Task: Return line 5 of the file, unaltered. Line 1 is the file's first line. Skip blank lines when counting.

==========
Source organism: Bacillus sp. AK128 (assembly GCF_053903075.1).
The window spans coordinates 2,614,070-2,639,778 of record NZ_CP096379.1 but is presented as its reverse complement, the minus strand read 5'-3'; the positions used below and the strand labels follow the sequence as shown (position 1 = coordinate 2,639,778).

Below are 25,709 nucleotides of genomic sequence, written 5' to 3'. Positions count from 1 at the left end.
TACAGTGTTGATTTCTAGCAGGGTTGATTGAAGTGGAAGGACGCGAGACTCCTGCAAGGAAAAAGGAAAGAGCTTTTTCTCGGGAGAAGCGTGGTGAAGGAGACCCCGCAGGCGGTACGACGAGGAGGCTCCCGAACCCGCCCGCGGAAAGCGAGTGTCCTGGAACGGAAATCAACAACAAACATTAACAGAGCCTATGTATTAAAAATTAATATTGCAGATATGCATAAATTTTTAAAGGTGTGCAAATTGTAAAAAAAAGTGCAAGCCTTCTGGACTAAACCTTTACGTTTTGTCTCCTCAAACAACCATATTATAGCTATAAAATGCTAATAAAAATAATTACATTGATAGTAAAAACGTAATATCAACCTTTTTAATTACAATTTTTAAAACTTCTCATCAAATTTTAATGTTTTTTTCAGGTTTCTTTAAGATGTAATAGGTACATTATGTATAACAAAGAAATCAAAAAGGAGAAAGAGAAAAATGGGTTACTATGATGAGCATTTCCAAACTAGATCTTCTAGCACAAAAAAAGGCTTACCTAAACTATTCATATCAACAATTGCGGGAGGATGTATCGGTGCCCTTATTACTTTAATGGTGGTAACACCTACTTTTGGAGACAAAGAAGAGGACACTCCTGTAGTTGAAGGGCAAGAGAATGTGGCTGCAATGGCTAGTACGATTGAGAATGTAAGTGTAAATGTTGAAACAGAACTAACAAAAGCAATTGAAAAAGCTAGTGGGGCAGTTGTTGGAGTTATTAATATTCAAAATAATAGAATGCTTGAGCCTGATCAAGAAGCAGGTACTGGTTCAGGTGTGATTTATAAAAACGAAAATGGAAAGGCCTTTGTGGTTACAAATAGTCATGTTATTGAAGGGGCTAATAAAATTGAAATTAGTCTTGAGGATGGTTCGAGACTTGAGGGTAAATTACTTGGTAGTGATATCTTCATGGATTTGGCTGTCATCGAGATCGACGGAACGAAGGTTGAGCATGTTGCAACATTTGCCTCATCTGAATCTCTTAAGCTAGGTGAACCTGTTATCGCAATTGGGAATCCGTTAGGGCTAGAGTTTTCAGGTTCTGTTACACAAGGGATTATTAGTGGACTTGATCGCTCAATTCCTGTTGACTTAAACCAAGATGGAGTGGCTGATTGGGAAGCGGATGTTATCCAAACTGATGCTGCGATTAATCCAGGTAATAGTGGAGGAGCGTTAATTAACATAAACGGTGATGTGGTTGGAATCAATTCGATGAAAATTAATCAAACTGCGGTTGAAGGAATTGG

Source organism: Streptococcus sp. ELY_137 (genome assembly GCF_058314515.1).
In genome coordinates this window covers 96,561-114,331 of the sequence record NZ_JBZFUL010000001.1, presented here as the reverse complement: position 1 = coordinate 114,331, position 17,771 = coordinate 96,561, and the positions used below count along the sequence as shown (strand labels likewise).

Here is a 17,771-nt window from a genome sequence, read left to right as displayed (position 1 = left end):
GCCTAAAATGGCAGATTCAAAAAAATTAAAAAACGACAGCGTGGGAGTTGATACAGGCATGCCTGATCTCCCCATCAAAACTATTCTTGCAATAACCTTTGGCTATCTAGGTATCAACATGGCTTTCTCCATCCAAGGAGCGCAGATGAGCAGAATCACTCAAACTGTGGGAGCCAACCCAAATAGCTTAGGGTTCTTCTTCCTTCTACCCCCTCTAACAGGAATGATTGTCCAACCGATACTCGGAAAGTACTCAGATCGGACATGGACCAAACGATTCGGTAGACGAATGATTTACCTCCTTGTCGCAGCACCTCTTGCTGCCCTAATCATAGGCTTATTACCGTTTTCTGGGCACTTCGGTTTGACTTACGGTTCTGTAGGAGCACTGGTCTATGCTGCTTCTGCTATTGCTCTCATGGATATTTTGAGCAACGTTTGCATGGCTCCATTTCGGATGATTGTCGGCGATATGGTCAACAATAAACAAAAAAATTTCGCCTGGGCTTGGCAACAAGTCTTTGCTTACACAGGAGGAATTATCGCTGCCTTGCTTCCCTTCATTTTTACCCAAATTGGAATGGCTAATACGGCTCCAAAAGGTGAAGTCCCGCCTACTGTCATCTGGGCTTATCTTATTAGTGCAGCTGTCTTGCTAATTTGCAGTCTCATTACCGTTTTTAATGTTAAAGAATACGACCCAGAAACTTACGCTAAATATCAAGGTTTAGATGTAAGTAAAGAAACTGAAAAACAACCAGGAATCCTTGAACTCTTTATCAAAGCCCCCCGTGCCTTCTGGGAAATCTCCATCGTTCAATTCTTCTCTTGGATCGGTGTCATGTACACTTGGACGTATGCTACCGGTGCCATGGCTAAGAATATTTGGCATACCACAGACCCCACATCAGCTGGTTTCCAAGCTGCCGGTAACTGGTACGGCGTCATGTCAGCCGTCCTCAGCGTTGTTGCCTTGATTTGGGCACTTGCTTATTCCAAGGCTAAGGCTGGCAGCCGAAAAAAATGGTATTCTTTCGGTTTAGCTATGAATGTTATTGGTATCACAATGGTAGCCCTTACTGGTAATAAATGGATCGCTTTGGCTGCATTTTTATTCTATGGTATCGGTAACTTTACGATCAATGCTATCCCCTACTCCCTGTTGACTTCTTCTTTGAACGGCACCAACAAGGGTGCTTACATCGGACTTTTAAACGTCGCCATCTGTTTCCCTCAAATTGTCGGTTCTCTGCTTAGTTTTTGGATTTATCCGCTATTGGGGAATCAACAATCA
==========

Source organism: Streptococcus sp. ELY_137 (genome assembly GCF_058314515.1).